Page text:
Her answer was immediate. Do you want to find out?
Did he? That was why he was online, though he certainly never expected he'd find anyone like her. She was too perfect — not just physically attractive but also in a field of work closely tied to his own, if there was any truth to the "hacker girl" statement in her bio. While he didn't need to have anything in common with Olivia, if they actually had a conversation — versus creepily not speaking at all — there was something to be said for shared interests.
He'd had plenty of dates with women who lectured him about how boring computers were, that he should get out and live a little. These were, of course, the same women who couldn't peel their eyes from their smartphones, but that point was seldom appreciated when he voiced it.
But it probably didn't matter. People didn't use hookup sites in search of sparkling conversation.
Especially not him. He caught himself looking over his shoulder, half expecting to catch one of his brothers-in-law doubled over in laughter on the fire escape.
Instead he got an eyeful of the neighbor's yellow-eyed, helter-skelter-faced, crooked-fanged mini-wildebeest the old woman called a cat. And yes, he jumped.
Then he swore.
That thing should be in a zoo. Or a freak show.
Behind the questionably feline facade, snow fell. Grady had no idea why that woman let the cat out in this kind of weather, but he wasn't inclined to let the thing freeze. Even if it was the ugliest, creepiest excuse for a cat he'd ever seen.
Unfortunately, Mrs. Harmon had a habit of smacking him with her purse when her precious Mortimer found his way into Grady's apartment, which made him wary of rescuing the cat, at least immediately.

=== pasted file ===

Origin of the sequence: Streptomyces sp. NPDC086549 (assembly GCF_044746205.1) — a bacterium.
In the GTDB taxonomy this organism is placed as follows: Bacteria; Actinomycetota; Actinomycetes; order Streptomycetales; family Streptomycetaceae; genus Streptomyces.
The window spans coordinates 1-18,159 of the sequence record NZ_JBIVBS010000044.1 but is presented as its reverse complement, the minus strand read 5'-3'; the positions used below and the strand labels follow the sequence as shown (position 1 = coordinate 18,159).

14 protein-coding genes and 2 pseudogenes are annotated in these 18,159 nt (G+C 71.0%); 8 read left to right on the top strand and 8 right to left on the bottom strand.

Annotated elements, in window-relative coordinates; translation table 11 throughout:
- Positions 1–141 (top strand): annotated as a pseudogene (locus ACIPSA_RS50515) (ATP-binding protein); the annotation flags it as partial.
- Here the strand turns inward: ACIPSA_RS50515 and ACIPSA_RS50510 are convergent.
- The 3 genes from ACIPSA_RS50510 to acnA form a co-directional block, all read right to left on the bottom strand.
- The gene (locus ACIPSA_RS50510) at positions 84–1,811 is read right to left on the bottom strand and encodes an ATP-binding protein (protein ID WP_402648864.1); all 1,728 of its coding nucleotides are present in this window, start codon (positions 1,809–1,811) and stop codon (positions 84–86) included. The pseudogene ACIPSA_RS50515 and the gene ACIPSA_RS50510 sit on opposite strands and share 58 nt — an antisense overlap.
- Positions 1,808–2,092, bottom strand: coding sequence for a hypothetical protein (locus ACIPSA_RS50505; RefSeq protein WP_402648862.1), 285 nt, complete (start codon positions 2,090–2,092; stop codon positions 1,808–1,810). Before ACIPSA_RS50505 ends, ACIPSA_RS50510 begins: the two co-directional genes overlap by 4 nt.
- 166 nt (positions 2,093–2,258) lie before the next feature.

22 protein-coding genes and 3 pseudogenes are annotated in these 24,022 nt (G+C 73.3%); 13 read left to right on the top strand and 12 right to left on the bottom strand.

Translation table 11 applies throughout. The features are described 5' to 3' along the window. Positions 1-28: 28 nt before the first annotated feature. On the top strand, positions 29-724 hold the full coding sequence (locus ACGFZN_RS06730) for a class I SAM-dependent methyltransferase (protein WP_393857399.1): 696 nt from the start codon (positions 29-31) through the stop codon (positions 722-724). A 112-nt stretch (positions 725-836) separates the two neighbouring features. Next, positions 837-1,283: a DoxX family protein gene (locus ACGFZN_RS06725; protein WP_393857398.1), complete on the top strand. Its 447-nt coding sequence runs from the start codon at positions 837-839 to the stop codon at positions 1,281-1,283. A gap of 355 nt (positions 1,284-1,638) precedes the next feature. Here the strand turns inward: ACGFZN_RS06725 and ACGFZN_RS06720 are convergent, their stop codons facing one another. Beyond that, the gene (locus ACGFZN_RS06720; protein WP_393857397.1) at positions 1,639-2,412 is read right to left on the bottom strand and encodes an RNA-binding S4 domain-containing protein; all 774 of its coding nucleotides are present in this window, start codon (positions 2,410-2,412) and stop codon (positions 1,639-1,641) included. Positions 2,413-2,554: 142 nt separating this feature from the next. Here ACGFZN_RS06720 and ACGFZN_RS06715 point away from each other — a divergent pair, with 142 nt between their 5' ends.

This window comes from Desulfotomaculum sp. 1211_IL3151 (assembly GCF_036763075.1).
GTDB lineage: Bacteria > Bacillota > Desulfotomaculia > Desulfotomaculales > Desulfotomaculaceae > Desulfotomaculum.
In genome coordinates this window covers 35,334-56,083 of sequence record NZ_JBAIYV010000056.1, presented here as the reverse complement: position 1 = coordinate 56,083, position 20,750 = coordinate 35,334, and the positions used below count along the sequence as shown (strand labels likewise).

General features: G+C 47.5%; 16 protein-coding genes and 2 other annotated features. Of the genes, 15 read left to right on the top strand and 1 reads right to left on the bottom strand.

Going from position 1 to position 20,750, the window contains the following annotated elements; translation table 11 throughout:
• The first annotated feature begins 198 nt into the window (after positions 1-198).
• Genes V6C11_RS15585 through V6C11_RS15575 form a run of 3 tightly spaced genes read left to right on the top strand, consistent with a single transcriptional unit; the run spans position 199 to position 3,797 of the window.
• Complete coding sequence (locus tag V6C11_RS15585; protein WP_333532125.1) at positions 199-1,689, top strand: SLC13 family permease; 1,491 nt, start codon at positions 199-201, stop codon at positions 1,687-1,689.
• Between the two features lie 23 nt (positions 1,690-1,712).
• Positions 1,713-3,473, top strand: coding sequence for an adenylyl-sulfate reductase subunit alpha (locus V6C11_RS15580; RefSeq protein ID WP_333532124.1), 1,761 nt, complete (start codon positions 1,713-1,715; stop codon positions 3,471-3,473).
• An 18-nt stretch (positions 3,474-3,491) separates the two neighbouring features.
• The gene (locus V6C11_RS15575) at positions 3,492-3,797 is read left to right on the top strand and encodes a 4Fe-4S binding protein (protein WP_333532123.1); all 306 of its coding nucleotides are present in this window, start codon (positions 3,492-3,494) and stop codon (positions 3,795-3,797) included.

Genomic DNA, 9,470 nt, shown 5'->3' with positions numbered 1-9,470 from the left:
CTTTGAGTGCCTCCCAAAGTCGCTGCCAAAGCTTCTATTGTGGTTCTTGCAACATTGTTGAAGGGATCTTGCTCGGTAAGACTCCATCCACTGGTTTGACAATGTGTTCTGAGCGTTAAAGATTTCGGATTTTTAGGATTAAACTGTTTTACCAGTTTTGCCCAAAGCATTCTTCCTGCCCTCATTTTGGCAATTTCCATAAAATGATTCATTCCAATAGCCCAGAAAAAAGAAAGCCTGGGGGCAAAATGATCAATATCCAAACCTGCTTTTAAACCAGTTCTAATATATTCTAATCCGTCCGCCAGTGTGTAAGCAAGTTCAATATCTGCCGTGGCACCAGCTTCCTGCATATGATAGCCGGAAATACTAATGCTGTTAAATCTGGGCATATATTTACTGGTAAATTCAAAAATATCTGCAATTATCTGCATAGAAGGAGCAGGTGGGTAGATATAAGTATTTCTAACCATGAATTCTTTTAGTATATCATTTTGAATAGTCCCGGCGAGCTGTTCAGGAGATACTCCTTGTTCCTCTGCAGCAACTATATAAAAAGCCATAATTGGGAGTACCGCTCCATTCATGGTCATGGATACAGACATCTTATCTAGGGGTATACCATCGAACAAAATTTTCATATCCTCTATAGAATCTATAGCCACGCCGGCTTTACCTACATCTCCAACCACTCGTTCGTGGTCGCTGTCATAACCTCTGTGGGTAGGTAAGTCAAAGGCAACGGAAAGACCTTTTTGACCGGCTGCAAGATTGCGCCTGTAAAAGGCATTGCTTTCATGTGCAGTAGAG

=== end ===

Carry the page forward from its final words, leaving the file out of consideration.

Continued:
He glanced back at his computer. The cursor blinked, and he realized there might very well be an actual woman on the other end, waiting.
If there was any chance she was legit, he was in.
He typed his next message and hit send before he could second guess the insanity of meeting a stranger for sex. Your place or mine?
* * *
Olivia's heart skipped a beat, then seemed to flail down a flight of stairs. Or ten. She so did not do hookups. She usually didn't have the nerve for something this random.
Worse, she was failing at it.
Her entire purpose was to cut loose and do something wild. Classic delayed response to a bad breakup, following the most vanilla sex life had by anyone ever. A response with merit.
So why the hell was she hitting up a computer geek?
Because he was stupid-hot, for one. But her ex wasn't bad to look at, and that hadn't gotten her anywhere but missionary. Nope, had to be more. She just wished she knew what, because beyond the somewhat geek-mussed hair and seriously intense gray eyes, she wasn't sure what made this guy stand out. Or what had made her go for it. But he did, and she had, and her fingertips hovered over the keyboard, daring a response.